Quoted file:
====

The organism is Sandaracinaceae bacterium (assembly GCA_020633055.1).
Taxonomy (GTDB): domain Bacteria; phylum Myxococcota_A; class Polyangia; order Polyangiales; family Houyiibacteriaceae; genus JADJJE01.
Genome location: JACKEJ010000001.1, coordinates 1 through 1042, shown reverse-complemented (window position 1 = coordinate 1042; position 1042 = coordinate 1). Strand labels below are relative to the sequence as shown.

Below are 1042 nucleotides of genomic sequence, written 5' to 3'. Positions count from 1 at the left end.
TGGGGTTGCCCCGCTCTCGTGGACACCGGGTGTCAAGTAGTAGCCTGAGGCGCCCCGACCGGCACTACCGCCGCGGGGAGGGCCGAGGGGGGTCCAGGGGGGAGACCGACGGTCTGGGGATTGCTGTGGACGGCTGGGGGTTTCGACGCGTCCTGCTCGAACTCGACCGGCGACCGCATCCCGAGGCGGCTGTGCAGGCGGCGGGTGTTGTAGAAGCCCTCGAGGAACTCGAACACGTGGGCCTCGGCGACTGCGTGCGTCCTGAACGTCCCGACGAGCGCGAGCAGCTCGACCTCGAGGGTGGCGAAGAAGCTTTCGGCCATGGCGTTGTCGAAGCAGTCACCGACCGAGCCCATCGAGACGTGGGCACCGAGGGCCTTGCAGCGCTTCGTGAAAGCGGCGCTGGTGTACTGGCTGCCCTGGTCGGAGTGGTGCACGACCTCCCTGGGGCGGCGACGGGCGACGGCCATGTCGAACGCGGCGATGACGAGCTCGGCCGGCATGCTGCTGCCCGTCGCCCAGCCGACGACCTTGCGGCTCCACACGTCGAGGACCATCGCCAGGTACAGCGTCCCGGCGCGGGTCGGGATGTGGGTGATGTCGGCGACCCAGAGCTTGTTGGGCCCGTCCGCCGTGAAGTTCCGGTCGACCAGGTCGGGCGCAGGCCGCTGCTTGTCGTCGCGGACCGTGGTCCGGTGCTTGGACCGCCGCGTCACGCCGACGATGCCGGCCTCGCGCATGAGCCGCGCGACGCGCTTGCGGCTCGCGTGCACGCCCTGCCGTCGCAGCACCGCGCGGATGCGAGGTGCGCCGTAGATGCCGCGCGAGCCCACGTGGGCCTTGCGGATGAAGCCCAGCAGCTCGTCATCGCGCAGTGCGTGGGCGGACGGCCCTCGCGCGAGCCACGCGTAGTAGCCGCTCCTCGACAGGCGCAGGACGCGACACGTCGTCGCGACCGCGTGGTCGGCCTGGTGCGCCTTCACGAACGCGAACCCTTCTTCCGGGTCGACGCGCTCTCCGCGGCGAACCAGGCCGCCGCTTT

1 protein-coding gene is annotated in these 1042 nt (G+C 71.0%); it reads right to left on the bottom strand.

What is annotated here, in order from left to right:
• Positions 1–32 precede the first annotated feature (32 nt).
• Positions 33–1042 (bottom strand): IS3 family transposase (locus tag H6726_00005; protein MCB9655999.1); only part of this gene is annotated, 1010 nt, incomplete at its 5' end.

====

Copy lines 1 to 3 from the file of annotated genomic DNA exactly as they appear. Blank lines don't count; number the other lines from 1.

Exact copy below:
The organism is Sandaracinaceae bacterium (assembly GCA_020633055.1).
Taxonomy (GTDB): domain Bacteria; phylum Myxococcota_A; class Polyangia; order Polyangiales; family Houyiibacteriaceae; genus JADJJE01.
Genome location: JACKEJ010000001.1, coordinates 1 through 1042, shown reverse-complemented (window position 1 = coordinate 1042; position 1042 = coordinate 1). Strand labels below are relative to the sequence as shown.